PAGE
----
March 3, 2020
Genre/Categories: Nonfiction, Memoir, Unions, Steel
*This post contains Amazon affiliate links.
Thanks #netgalley #flatironbooks for a free E ARC of #rustamemoirofsteelandgrit in exchange for an honest review. All opinions are my own.
Eliese shatters the stereotype…….Have you ever thought of a steelworker as a college-educated, twenty-something female?
For Eliese, the “stinky” local steel mill in Cleveland, Ohio represents everything from which she is trying to escape. Although it was never her dream job, practicality demands that she needs job security and a good salary. In Rust, Eliese shares about her childhood, her Christian roots and parents’ values, applying to the mill, receiving a good paycheck, facing daily danger in the mill, forming unexpected friendships, working and maintaining relationships with mental illness, gender equality, and an abundance of political opinions.
I appreciate memoirs, and the genre is one of my favorites. I love experiencing life from a different perspective. Even though I’m not at all interested in steel or the details involved with manufacturing steel, I’m interested in hearing about the everyday life of a steelworker.
The writing in Rust is honest, descriptive, and filled with emotional details. After we hear about her grit, determination, and bravery, we are left with a story of hope. The most inspiring aspect for me is her eventual ability to navigate family and romantic relationships and to handle work tasks and expectations with her mental health challenges. Her story is an encouragement for anyone facing similar challenges.
It did take a bit of time to get used to the timeline which jumped around a bit. Also, I found that the plentiful political commentary was a bit distracting from her story. Although I realize that one’s political ideology is certainly part of becoming an independent adult and differentiating from parents, the amount of it caused me to wonder if it might be her main reason for writing the memoir.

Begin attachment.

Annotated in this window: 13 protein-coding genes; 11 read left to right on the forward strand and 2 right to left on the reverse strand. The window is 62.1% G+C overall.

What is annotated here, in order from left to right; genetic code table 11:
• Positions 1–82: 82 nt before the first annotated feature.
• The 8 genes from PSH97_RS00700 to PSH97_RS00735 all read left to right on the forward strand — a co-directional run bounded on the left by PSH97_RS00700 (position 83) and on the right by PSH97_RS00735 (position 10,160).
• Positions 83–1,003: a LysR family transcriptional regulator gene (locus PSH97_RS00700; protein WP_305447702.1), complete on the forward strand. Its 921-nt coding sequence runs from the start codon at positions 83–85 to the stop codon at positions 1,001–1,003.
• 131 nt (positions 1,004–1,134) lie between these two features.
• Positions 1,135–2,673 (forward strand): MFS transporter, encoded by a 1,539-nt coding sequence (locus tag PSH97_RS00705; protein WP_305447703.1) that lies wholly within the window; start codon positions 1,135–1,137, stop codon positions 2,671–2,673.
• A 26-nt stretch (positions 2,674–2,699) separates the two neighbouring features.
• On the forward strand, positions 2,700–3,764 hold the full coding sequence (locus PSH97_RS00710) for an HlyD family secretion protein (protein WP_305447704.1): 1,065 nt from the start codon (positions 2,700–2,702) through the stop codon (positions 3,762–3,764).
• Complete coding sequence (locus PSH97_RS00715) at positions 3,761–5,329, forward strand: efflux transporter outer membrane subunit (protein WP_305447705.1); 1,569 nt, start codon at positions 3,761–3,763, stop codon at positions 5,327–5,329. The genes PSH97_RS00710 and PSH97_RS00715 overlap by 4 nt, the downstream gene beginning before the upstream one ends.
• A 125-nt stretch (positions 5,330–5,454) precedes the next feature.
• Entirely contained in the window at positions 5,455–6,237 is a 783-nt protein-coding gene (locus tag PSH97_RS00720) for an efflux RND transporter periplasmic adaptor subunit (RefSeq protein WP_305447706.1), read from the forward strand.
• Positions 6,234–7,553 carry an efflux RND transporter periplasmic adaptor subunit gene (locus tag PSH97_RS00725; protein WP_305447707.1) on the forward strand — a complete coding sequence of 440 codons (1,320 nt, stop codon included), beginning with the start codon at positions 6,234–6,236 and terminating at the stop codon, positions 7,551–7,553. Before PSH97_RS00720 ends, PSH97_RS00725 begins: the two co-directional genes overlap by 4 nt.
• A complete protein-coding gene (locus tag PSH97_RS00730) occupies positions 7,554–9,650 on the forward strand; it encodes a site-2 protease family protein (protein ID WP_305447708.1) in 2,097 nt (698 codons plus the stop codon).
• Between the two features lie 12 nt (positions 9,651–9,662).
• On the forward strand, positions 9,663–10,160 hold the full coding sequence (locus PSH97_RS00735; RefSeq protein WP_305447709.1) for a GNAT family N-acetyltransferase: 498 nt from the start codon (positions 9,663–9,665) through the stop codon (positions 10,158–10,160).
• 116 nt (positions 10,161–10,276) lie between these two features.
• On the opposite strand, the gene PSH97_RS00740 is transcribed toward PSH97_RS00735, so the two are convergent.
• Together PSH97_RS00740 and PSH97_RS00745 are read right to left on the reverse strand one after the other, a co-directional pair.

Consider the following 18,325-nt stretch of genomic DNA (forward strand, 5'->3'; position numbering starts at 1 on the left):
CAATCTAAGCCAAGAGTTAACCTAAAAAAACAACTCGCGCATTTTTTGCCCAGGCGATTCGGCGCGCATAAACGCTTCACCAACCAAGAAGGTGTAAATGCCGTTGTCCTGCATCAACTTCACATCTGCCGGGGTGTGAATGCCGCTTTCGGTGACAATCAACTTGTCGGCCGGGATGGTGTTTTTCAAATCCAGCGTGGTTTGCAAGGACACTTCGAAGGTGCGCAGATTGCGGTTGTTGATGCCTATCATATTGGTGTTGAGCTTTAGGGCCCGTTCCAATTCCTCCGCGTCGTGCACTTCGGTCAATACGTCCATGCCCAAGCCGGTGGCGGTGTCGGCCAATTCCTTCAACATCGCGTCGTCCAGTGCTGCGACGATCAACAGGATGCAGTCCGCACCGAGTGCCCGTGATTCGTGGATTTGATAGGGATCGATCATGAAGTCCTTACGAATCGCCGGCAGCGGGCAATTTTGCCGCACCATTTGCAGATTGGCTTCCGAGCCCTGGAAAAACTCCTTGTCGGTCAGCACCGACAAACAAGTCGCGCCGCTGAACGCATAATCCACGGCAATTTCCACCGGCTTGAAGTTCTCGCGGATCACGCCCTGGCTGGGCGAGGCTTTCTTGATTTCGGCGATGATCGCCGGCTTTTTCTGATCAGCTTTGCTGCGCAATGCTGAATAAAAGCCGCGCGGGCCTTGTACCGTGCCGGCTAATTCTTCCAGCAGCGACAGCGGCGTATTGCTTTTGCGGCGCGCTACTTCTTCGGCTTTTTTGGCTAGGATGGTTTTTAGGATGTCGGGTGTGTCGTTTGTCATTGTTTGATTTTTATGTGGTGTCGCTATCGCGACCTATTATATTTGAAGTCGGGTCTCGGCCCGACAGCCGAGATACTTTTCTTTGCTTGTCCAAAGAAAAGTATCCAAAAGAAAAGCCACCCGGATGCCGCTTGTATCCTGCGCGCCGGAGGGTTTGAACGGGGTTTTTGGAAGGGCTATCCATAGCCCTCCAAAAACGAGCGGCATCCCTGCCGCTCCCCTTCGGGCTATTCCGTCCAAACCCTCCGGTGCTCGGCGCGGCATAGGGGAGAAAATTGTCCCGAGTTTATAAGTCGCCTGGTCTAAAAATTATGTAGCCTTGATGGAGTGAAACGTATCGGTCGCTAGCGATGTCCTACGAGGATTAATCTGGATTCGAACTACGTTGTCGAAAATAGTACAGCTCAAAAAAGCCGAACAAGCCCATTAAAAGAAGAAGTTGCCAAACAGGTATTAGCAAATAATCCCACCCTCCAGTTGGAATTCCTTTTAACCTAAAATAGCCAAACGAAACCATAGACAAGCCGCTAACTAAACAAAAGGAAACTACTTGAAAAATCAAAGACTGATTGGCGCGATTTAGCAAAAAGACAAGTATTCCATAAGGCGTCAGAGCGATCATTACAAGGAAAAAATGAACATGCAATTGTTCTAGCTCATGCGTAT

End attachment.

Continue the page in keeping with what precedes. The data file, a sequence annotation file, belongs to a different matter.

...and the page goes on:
Overall, I appreciate her bravery, grit, and determination to live her best life.
Fans of memoir and readers who live near Cleveland, Ohio, who have worked with steel, live with bipolar, or have similar political views might especially enjoy Rust.
Trigger Warnings: rape, mental health (bipolar)
My Rating: 3 Stars
Meet the Author, Eliese Colette Goldbach
Eliese Goldbach is a steelworker at the ArcelorMittal Cleveland Temper Mill. She received an MFA in nonfiction from the Northeast Ohio Master of Fine Arts Program. Her writing has appeared in Ploughshares, Western Humanities Review, Alaska Quarterly Review, McSweeney’s Internet Tendency, and Best American Essays 2017. She received the Ploughshares Emerging Writer’s Award and a Walter Rumsey Marvin Grant from the Ohioana Library Association, which is given to a young Ohio writer of promise.
I’m linking up today with The 2020ReadNonFic Challenge hosted by Book’d Out.
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